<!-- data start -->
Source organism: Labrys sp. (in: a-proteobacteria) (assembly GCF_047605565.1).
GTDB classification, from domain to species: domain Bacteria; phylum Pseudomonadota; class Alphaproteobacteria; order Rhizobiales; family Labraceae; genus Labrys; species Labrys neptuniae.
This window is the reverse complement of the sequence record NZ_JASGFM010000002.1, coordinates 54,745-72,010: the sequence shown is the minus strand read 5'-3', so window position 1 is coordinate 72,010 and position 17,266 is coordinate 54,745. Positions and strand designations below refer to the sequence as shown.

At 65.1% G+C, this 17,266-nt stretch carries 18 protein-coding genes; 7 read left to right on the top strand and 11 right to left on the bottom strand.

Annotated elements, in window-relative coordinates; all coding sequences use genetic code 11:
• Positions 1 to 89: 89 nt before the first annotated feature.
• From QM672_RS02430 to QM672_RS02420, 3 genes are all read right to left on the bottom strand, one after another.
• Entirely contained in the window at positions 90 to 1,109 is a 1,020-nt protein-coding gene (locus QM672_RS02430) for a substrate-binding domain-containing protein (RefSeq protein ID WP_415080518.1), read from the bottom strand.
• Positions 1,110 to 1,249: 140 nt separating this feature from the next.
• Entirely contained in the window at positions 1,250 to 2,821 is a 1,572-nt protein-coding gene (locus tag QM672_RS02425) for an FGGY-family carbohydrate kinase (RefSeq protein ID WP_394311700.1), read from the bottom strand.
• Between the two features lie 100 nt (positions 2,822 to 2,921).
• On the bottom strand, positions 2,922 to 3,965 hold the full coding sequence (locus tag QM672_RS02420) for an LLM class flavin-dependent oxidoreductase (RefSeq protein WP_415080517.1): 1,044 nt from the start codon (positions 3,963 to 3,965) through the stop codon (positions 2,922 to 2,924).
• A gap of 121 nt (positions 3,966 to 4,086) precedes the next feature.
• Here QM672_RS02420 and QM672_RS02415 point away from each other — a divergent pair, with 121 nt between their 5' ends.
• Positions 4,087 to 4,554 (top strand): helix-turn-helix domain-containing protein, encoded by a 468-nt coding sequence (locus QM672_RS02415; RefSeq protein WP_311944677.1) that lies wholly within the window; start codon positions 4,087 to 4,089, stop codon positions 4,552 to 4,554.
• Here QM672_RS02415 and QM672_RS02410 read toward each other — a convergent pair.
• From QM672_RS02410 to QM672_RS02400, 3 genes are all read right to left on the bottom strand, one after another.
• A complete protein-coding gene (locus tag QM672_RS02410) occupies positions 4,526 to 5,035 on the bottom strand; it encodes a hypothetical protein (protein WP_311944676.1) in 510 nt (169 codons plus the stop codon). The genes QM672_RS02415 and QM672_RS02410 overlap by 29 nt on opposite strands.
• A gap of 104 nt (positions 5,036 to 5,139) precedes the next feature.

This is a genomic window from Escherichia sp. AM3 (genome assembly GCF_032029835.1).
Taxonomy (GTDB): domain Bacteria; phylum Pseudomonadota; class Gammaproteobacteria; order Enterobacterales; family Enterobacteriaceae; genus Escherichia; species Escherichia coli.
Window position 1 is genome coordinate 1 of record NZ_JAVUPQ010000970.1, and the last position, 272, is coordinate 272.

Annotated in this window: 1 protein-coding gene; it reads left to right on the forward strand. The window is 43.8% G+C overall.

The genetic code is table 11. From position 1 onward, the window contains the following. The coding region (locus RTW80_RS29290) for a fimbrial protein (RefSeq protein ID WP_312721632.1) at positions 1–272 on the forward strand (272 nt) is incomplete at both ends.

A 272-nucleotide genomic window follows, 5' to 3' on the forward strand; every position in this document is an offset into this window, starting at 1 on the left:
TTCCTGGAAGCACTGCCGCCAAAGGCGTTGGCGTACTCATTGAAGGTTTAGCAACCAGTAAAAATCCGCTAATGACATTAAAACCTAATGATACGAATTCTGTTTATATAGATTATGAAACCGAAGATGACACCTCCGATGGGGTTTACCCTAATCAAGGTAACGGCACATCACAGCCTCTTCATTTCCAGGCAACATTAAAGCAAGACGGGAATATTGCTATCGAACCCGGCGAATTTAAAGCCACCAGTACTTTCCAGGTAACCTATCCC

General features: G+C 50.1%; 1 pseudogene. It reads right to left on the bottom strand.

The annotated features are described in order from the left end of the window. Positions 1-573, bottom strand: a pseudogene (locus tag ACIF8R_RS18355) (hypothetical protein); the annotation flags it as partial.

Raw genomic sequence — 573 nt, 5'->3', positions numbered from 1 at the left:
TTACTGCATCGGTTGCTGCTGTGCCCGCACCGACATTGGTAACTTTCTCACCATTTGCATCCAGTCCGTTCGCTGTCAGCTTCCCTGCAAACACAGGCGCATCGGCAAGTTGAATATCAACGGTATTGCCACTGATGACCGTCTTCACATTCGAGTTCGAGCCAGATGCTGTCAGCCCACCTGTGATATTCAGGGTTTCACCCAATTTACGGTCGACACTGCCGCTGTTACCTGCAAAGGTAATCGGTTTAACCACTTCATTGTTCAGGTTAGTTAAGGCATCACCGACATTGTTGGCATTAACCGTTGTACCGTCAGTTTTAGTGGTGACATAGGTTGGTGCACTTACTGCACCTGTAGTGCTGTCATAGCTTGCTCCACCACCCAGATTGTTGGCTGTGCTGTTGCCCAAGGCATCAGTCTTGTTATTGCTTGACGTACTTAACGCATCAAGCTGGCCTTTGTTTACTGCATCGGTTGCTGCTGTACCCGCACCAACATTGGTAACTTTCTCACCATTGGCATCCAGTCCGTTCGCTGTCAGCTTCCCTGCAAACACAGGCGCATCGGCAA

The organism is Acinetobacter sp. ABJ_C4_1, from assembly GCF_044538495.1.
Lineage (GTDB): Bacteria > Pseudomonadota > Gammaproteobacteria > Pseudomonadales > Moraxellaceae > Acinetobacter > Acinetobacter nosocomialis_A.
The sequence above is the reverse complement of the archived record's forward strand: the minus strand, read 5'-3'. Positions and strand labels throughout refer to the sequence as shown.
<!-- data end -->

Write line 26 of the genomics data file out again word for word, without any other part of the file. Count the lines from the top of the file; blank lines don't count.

TTCCTGGAAGCACTGCCGCCAAAGGCGTTGGCGTACTCATTGAAGGTTTAGCAACCAGTAAAAATCCGCTAATGACATTAAAACCTAATGATACGAATTCTGTTTATATAGATTATGAAACCGAAGATGACACCTCCGATGGGGTTTACCCTAATCAAGGTAACGGCACATCACAGCCTCTTCATTTCCAGGCAACATTAAAGCAAGACGGGAATATTGCTATCGAACCCGGCGAATTTAAAGCCACCAGTACTTTCCAGGTAACCTATCCC